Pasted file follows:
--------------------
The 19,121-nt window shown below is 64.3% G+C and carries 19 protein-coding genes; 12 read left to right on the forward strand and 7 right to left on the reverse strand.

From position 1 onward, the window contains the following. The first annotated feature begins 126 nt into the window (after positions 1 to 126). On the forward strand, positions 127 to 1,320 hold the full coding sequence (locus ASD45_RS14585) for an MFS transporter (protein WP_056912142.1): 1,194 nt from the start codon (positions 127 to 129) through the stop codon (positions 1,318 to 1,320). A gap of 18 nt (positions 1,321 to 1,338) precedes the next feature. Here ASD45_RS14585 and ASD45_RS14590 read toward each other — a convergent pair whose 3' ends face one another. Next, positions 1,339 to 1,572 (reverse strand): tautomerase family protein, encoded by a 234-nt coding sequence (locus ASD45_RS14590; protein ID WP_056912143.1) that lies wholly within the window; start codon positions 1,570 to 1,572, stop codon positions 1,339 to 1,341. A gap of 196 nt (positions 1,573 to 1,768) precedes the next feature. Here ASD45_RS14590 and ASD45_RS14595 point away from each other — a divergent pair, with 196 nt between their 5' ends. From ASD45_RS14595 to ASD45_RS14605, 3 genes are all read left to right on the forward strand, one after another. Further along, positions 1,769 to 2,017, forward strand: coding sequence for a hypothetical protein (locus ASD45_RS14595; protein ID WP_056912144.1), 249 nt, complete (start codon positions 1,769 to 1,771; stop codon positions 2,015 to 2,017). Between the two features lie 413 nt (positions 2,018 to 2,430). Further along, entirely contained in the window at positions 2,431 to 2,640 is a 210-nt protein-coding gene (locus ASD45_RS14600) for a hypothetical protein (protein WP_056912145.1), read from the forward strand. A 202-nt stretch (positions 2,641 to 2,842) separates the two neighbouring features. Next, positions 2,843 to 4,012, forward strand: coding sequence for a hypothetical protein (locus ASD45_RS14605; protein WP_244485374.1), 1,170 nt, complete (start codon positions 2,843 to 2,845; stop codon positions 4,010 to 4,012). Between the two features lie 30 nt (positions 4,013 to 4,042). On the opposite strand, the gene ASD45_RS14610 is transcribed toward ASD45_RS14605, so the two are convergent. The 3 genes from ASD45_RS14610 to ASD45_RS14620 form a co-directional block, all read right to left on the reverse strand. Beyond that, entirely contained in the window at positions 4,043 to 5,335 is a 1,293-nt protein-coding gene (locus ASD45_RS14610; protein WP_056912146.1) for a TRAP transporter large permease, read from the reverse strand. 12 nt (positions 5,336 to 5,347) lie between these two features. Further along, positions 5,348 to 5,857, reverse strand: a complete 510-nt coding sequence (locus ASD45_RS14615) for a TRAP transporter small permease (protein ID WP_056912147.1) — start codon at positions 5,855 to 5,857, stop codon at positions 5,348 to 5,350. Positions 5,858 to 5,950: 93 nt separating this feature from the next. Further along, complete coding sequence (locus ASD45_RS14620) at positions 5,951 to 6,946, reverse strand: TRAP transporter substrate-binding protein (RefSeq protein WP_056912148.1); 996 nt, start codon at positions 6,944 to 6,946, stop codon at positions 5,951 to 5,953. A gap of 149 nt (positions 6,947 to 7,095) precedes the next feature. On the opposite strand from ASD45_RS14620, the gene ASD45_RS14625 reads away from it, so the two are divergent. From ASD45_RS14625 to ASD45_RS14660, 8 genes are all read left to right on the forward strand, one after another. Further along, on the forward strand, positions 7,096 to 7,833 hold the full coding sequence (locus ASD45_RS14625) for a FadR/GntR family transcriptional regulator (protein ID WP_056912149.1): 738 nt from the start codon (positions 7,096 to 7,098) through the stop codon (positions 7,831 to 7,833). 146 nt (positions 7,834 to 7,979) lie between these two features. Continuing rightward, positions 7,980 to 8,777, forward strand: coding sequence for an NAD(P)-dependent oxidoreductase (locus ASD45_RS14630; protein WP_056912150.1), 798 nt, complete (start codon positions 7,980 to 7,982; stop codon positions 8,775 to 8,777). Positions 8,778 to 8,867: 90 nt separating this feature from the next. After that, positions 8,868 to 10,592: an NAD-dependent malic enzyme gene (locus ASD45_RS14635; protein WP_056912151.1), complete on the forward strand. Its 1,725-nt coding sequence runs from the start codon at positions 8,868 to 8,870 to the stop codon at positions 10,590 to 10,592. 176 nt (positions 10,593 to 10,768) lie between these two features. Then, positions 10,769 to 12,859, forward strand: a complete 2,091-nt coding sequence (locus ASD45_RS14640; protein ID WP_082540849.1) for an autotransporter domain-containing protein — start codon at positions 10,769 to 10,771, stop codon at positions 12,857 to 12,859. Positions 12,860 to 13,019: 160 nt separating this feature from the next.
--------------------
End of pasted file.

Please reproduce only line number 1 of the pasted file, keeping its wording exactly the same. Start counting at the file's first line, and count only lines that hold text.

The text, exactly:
The 19,121-nt window shown below is 64.3% G+C and carries 19 protein-coding genes; 12 read left to right on the forward strand and 7 right to left on the reverse strand.